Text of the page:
A special tribute event honoring the life and service of poet, educator, and scholar Jacques Hagopian was held at St. Sarkis Church in Pasadena under the auspices of Western Prelate Archbishop Moushegh Mardirossian, and organized by an ad-hoc committee. In attendance were Vicar General Bishop Torkom Donoyan, Religious Council Chair Very Rev. Muron Aznikian and clergy members, Rev. Serop Megerditchian, Rev. Vatche Ekmekjian, Mike Youssefian, Executive Council Chair Garo Eshgian and members, Vahan and Anoush Chamlian School Principal Dr. Talin Kargodorian, Sahag Mesrob Armenian Christian School Principal Maral Boyadjian, teachers, students, and a large number of faithful. The event was held on Thursday, February 6.
Prior to the start of the official program, guests viewed a slideshow of events dedicated to Jacques Hagopian. Suzie Mazmanian sang the poignant hymn “Horjam,” accompanied on the piano by Maria Keshishian, which was followed by a requiem prayer.
Welcoming remarks were delivered by Sarkis Mahserejian, who served as the evening’s emcee. He reminded the guests that Jacques Hagopian was, according to his wishes, laid to rest privately and thus, this evening serves as a public memorial honoring a great scholar, educator, and a singular poet. He also touched on the close relationship that was forged over the years between Jacques Hagopian and the Prelacy, in particular with the Prelate, which resulted in the Prelacy publishing and republishing a number of his books.
During the tribute event, a video of Hagopian reciting one of his poems was shown.
Mike Youssefian presented an overview of Hagopian’s life and fondly recalled their years as colleagues in Lebanon and Los Angeles, and their years of friendship, stating, “By example, he taught us that all that we do must be done for the glory of God and not for our personal interests. And that is why we find inscribed in all of his books ‘For the glory of God and/or by the blood of our Lord Christ.’”
As a tribute to their teacher, students of Sahag Mesrob Armenian Christian School, where Hagopian was a teacher for many years, recited two of his poems and sang a patriotic song.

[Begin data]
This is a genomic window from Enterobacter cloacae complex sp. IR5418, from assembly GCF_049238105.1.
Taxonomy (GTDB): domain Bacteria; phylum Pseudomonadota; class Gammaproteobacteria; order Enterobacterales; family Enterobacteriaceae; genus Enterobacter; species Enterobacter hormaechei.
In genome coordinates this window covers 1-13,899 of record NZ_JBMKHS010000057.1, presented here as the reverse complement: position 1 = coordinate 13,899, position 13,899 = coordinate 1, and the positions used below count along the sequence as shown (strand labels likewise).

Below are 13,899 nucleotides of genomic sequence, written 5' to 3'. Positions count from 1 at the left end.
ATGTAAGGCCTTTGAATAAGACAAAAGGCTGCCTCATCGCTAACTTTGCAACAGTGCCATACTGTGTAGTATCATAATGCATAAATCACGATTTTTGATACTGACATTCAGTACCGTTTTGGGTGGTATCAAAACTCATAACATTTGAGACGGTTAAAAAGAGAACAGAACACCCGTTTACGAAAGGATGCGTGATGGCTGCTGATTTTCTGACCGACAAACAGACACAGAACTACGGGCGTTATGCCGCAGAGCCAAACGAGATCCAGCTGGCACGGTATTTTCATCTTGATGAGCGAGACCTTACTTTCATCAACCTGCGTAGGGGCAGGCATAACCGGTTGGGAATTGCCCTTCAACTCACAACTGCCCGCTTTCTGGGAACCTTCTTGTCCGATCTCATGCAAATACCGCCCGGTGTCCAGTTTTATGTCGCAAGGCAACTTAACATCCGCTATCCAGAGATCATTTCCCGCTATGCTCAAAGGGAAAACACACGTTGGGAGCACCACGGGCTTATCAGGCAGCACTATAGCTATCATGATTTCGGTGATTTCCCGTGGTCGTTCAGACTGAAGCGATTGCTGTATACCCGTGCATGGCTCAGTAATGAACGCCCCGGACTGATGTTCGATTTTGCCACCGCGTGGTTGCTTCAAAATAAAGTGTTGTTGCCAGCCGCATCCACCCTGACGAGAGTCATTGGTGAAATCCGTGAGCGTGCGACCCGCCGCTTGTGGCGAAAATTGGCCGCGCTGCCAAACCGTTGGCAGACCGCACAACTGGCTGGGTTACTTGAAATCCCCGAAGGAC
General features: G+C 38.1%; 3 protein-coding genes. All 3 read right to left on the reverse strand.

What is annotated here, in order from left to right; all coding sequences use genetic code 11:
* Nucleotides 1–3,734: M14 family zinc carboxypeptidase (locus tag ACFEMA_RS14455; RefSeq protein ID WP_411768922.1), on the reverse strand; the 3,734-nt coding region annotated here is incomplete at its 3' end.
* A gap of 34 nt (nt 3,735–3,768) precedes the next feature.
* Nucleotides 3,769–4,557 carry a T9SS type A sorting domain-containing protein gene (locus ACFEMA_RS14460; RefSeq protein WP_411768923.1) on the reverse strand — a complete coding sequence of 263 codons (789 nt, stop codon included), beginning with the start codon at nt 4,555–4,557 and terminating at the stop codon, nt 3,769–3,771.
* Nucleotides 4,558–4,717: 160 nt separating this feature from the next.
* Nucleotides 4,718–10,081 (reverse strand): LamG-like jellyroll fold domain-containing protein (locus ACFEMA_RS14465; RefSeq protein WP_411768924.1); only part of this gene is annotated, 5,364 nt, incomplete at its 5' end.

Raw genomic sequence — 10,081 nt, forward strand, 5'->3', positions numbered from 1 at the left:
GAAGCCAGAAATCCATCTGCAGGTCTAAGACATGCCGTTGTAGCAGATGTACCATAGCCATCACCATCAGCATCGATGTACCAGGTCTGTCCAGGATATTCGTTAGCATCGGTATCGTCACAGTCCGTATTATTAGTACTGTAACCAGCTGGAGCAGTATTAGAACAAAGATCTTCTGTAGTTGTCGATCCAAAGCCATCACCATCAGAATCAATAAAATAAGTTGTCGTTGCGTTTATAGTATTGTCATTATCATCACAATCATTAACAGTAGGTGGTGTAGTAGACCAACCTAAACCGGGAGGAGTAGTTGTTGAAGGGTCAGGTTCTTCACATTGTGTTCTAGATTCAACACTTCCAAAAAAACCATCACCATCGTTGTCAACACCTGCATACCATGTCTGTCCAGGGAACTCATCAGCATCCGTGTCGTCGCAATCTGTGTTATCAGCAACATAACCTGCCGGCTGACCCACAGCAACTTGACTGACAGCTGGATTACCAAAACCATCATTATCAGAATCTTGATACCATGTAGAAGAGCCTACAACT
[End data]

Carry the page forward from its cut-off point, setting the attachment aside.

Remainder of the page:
Rev. Serop Megerditchian recalled when he first learned Hagopian’s poems as an elementary school student in Kessab, and remembered him as a cheerful and diligent person, God and nation-loving, and a bibliophile.
Chamlian School student Hrag Khacherian read the writing of Ani Berberian, a former student of Hagopian, dedicated to the teacher she described as incredibly humble, kind, noble, and attentive. The cultural program continued with a recitation and a song performed by Chamlian School students.
The keynote speaker of the tribute event was Kevork Bedikian. He gave a brief overview of Hagopian the poet, the intellectual, and the faithful, and extolled his virtues as a gifted poet who discovered a love for poetry at a young age and developed a distinct style marked by colorful expressions, refined Armenian, soulful imagery, poignant and palpitating words, yet clear and simple language – encompassing the anguish of a nation, all the while bringing delight to the reader as spiritual bread.
St. Sarkis Church choir members, led by choirmaster Deacon Yervant Keshishian, presented a hymn and a song.
Prelate Mardirossian began his message by thanking the Lord for His grace and for Jacques Hagopian, noting that the evening was a time to praise the Lord, praise His holy name, and was a blessing from God. He paid tribute to Hagopian as a messenger of the Living Word through his Christ-loving spirit, faith, and the jewel of his mind, as an honorable child of the Armenian nation and a fruitful servant who, as a poet, was dedicated to the Armenian language, culture, and literature. But, as a faithful servant of Christ, Hagopian dedicated himself even more so to the Lord with all his mind, heart, soul, and being, and, as God’s chosen instrument, dipped his pen in the fountain of faith and enriched our libraries with dozens of books.
“Jacques Hagopian recognized the True Light, and it is that Light which radiated through his pen for more than 80 years. In accordance with Psalm 51:15, ‘O Lord, open my lips, and my mouth shall show forth Your praise,’ he trusted in the grace of our Lord and remained His faithful disciple,” said the Prelate. “When he spoke or wrote about Christ, he did so from the depths of his heart and soul, with passion and deep emotion. All that poured from his heart was love, mercy, and goodness, and all that spoke from his heart was faith, God, and the Bible,” he concluded.